Ask any frequent traveler if the travel industry is fair. You’ll likely hear a litany of complaints: Travel companies routinely charge you for services they don’t have to deliver, punish you with onerous restrictions and flout the time-honored rules of American business. And now, travelers are pushing back. “Fed-up consumers seek reckoning with travel industry”
It was a random thought at the end of a recent column about unfriendly TSA agents. “I wonder if the rude agent is a reflection of an even ruder traveler,” mused David Kazarian, a pharmacist from Tampa.
It started a debate with a real purpose. “Rudeness runs rampant for travelers. Is it your fault?”
“I’m weary of those entitled passengers who are continuously whining and complaining,” says Lisa Thomas, a veteran flight attendant based in Denver. “I feel like telling them, ‘Take some responsibility for your choices.’ ”
Thomas’s comments, made to me after a recent column about the rise of fees in the travel industry, triggered a fascinating debate. Many travelers say that they think fees are out of control, particularly in the airline business. The top 10 airlines collected more than $28 billion in revenue from extra fees and services last year, up from about $2 billion a decade ago, according to a recent study by the consulting firm IdeaWorks.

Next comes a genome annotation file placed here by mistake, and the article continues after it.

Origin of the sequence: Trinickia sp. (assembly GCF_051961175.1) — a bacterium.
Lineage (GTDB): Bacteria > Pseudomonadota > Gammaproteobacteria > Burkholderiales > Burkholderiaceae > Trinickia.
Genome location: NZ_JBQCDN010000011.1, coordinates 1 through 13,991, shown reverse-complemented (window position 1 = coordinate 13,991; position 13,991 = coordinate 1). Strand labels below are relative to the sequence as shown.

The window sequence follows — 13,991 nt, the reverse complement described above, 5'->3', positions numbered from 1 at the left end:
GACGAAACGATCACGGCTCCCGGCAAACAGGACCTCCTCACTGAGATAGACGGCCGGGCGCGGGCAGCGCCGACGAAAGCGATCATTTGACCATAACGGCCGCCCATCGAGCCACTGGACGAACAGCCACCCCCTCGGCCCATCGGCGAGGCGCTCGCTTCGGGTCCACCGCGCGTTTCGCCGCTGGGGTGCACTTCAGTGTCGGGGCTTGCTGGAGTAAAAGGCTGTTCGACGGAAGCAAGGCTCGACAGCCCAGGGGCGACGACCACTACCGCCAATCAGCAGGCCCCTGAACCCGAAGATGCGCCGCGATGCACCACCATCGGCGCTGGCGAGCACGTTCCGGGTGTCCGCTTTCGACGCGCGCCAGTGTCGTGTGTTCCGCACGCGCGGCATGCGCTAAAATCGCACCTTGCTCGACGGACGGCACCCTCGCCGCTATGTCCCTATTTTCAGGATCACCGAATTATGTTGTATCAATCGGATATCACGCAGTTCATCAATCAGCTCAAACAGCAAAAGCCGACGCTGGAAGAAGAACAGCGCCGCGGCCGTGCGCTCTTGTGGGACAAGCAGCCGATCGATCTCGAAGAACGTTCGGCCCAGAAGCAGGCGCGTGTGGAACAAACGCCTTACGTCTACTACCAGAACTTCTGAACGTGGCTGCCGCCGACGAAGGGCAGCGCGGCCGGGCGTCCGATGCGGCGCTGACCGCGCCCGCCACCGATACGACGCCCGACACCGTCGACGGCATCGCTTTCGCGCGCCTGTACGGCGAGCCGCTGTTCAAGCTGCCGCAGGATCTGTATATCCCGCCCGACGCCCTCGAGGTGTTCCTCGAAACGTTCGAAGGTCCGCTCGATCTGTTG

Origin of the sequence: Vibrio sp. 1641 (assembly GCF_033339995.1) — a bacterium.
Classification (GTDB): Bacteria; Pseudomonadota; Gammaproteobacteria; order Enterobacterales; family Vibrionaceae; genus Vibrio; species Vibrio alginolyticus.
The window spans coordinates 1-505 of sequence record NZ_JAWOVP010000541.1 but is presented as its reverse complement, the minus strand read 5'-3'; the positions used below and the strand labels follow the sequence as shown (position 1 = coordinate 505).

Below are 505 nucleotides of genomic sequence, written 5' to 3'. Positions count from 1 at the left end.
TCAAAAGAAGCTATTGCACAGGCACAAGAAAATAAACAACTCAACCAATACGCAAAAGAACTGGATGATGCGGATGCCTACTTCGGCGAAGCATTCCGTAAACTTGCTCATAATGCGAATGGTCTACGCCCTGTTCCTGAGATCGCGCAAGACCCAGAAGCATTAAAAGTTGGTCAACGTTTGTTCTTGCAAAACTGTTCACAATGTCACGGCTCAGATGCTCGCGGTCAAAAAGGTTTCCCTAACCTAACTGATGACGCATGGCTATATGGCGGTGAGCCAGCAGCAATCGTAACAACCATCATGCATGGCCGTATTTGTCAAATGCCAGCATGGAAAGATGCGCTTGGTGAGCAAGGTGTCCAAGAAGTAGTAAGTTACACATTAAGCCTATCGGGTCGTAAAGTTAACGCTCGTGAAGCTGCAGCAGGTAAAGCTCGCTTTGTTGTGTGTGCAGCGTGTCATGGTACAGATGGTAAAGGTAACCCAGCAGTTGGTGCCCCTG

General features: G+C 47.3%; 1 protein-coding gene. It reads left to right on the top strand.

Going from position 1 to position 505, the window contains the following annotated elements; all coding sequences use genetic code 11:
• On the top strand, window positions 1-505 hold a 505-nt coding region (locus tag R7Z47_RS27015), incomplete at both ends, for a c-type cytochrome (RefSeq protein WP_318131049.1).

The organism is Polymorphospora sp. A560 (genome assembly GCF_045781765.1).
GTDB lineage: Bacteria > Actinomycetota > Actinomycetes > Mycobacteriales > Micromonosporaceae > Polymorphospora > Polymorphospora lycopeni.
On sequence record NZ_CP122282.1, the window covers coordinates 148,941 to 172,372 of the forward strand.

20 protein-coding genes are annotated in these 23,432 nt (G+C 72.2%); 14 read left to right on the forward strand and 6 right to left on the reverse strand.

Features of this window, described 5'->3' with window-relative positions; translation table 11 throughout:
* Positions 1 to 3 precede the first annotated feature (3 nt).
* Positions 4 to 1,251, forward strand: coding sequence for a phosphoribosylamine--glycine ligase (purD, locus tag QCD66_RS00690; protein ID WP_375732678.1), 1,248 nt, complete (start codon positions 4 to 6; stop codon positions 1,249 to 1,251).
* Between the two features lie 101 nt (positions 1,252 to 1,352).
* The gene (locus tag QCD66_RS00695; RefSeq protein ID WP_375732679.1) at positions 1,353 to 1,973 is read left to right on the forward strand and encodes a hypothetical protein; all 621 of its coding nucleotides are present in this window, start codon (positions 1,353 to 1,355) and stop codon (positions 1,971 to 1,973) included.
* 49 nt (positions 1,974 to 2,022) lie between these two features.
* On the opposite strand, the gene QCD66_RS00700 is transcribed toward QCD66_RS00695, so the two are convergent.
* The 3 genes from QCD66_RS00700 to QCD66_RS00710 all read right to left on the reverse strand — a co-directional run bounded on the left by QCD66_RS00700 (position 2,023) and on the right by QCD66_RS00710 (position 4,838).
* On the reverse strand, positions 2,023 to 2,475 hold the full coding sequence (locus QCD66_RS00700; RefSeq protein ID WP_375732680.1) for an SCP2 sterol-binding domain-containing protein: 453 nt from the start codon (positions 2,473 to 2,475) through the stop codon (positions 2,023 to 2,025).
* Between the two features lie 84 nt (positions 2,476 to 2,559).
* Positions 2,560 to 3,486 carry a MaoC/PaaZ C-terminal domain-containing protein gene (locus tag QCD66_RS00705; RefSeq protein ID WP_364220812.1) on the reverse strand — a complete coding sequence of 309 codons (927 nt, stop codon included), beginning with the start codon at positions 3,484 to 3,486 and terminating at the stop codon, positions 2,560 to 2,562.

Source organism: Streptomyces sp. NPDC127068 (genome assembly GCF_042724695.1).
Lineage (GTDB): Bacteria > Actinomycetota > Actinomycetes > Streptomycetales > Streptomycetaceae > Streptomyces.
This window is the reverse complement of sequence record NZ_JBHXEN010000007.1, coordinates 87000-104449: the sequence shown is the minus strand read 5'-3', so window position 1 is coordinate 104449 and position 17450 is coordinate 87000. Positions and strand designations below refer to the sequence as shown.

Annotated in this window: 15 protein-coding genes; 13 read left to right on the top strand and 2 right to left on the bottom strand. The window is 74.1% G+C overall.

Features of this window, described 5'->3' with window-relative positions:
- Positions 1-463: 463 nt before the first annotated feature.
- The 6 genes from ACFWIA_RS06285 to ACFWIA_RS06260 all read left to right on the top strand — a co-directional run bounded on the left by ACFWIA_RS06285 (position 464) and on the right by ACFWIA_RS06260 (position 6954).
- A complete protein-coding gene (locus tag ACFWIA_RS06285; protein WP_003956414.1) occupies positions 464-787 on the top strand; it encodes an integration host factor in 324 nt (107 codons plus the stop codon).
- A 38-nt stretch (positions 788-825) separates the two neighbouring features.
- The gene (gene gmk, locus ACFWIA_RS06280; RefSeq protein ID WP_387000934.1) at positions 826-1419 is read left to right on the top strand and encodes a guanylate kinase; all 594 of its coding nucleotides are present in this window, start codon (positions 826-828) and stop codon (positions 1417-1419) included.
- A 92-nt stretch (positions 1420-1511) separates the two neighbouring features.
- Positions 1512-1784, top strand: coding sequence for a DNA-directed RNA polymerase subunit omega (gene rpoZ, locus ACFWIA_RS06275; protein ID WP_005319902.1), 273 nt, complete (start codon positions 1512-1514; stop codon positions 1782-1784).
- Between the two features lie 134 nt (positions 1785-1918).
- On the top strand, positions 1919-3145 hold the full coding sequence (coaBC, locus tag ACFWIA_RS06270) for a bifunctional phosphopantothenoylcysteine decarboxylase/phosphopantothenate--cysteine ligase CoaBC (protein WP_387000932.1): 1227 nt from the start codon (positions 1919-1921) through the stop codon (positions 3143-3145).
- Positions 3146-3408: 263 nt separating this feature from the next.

At the same time, many in the industry say that they think people are getting exactly what they paid for: a quality product at a ridiculously low price. Industry employees like Thomas suggest that travelers have become spoiled. “Got a complaint about the travel industry? It’s got one about you, too”
Imagine a world where your cruise line or airline pays you if it fails to keep its schedule, you aren’t penalized for a canceled reservation if your hotel is able to resell the room and ticket change fees are related to the actual cost of changing your flight schedule.
Impossible, right? “Will a new bill hold the travel industry accountable?”
Maybe you’ve heard about Jason Puerner, or someone like him.
Puerner, a transportation planner from Lakewood, Colo., says he recently rented a Chevrolet Cruze with a pre-existing scratch from Enterprise. After returning the vehicle, he refused to cough up $412 for repairs and ended up on the company’s infamous “Do Not Rent” list. “Travel blacklists: Turning tables on the industry”